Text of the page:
Last week the Court of Appeals for the Federal Circuit (CAFC) issued its decision in Nidec Motor Corp. v. Zhongshan Broad Ocean Motor Co. (here) The decision affirmed the USPTO's Patent Trial & Appeal Board cancellation of certain claims of Nidec's U.S. patent 7,626,349 (IPR2014-01121 & IPR2015-00762). In this regard, the opinion was rather unremarkable. Of particular interest to PTAB critics, however, was the Court's discussion of the Board's expanded panel practices in its concurring opinion.
Although conceding it had no impact on the outcome of the case, the concurrence took issue with the Board's expansion of a rehearing panel for the stated purpose of reversing the earlier decision. That is, in order to consistently treat questions of issue joinder under 35 U.S.C. § 315(c), the PTAB expanded a panel to include judges that had ruled differently on the same question of statutory interpretation. As a result, the expanded panel reversed the earlier decision and found issue joinder to be embraced by 315(c). The Federal Circuit signaled a strong distaste of such agency practices.
Critics were quick to lambaste the PTAB's expanded panel process in Nidec as evidence of a crooked process and an anti-patent bias. Of course, anyone that has followed this blog knows that to be false.
First, as I explained back in 2015, the expanded panel in Nidec was not about a particular result as much as it was a consistent result on a recurring question of statutory interpretation. Different PTAB panels were arriving at opposite conclusions on the question of 315(c) and issue joinder. On appeal, the Solicitor was faced with the unenviable task of defending these conflicting decisions on an arbitrary and capricious standard. The simple solution to those outside the agency would be to make a decision on one side of the debate precedential and move on. However, with the Board's Standard Operating Procedure (SOP1) requiring a majority vote of 100s of judges, precedent is impossible for all but the most straightforward of questions. So, the brute force expanded panel was employed in this limited scenario to create a de facto precedent on a recurring question of law.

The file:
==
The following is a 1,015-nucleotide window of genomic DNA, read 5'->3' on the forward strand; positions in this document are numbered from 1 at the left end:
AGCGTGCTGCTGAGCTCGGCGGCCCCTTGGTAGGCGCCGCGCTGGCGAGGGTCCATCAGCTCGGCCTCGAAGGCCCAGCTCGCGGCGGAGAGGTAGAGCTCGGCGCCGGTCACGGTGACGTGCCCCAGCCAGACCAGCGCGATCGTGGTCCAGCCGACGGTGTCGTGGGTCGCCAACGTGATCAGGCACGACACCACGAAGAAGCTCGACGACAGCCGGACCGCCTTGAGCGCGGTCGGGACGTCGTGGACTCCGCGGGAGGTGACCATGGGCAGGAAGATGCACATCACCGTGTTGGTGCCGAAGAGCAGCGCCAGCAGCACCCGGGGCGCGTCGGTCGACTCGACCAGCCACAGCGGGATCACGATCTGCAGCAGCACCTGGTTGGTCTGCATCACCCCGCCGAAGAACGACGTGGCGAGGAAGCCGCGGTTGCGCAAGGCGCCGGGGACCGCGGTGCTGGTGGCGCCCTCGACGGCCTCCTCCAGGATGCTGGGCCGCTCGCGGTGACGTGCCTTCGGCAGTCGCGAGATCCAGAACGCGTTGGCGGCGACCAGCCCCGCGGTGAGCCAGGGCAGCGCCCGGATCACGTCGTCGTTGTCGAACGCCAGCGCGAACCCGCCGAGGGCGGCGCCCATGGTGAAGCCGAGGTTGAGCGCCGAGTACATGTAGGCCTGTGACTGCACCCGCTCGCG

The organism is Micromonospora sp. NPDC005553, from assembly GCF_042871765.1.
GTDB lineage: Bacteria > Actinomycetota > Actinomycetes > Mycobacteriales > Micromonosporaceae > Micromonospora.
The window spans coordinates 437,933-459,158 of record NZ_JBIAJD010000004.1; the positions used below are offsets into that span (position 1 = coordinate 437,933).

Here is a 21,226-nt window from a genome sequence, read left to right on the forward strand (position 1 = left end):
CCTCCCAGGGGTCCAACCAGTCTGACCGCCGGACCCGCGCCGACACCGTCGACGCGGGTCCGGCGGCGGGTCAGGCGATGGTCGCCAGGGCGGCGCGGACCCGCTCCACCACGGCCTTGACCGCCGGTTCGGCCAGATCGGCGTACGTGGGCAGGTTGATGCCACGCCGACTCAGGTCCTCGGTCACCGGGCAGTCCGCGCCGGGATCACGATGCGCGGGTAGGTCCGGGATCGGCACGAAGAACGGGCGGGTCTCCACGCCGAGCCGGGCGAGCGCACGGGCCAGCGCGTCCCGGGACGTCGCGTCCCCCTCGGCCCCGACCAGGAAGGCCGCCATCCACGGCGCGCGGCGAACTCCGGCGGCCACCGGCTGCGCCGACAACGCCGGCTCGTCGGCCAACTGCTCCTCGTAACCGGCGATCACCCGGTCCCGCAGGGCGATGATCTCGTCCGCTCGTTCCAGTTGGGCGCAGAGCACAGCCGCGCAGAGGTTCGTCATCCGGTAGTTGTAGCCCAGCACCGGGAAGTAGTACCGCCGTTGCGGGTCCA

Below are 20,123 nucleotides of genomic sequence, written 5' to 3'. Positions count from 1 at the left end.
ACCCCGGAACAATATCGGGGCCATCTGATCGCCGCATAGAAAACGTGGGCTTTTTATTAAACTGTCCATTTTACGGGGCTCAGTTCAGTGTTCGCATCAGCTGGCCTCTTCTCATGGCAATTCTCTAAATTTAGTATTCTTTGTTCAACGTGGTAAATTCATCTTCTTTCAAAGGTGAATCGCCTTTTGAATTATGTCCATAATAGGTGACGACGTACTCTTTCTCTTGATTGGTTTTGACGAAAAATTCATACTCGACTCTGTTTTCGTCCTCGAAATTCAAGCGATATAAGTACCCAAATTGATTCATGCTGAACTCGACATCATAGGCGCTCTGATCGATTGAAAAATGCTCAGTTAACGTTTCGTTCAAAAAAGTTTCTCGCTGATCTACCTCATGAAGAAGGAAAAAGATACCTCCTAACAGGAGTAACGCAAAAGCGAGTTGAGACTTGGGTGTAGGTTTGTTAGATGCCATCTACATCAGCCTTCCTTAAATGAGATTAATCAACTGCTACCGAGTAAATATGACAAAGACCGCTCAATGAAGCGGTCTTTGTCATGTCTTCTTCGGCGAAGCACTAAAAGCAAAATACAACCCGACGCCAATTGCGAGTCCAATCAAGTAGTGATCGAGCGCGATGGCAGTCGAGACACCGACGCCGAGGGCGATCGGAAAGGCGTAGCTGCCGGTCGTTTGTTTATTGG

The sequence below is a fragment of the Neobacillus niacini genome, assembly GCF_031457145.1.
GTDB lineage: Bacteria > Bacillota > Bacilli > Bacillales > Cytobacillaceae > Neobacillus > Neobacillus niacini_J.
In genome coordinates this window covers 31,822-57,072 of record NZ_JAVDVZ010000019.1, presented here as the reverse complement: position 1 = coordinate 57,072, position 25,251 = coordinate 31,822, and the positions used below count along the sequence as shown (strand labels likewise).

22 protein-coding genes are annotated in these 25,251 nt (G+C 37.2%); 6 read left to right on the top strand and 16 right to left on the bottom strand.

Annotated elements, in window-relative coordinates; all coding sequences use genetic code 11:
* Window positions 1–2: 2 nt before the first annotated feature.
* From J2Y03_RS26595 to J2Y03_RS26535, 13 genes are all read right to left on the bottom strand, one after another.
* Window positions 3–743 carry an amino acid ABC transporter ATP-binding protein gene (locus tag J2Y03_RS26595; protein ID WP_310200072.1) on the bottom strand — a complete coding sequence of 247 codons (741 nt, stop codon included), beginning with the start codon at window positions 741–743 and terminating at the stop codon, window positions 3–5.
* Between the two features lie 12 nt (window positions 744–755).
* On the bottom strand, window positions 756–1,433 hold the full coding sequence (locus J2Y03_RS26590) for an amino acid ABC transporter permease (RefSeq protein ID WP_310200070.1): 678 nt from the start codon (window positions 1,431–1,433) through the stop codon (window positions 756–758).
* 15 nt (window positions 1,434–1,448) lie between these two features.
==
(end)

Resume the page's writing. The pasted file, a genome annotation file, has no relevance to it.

While no doubt a less than an ideal mechanism, until SOP1 can be revamped, the Nidec decision was about administrative necessity. As to the winning side of this debate, this is also no surprise as the agency had also publicly declared the same to Congress. As I also pointed out in 2015, the USPTO requested that Congress adjust 315(c) to explicitly embrace issue joinder.
Second, the idea that expanded panels are somehow abetting an anti-patent PTAB mission is just as easily debunked. Expanded panels are far from common. As shown in the chart below, expanded panels have been used in roughly .5% of AIA trial proceedings. Stated another way, of the 7200 plus AIA trial proceedings, expanded panels have occurred in about 40 of those proceedings. Plainly, the Board is not using expanded panels to unravel decisions favorable to Patentees. .
The Board has explained as recently as the August Patent Public Advisory Committee (PPAC) meeting that going forward expanded panels would be used more frequently to provide for more precedent-like decisions. Unfortunately, this plan will now be complicated by the now tainted perception of expanded panel practice.
Originally published 29 August 2017
The content of this article is intended to provide a general guide to the subject matter. Specialist advice should be sought about your specific circumstances.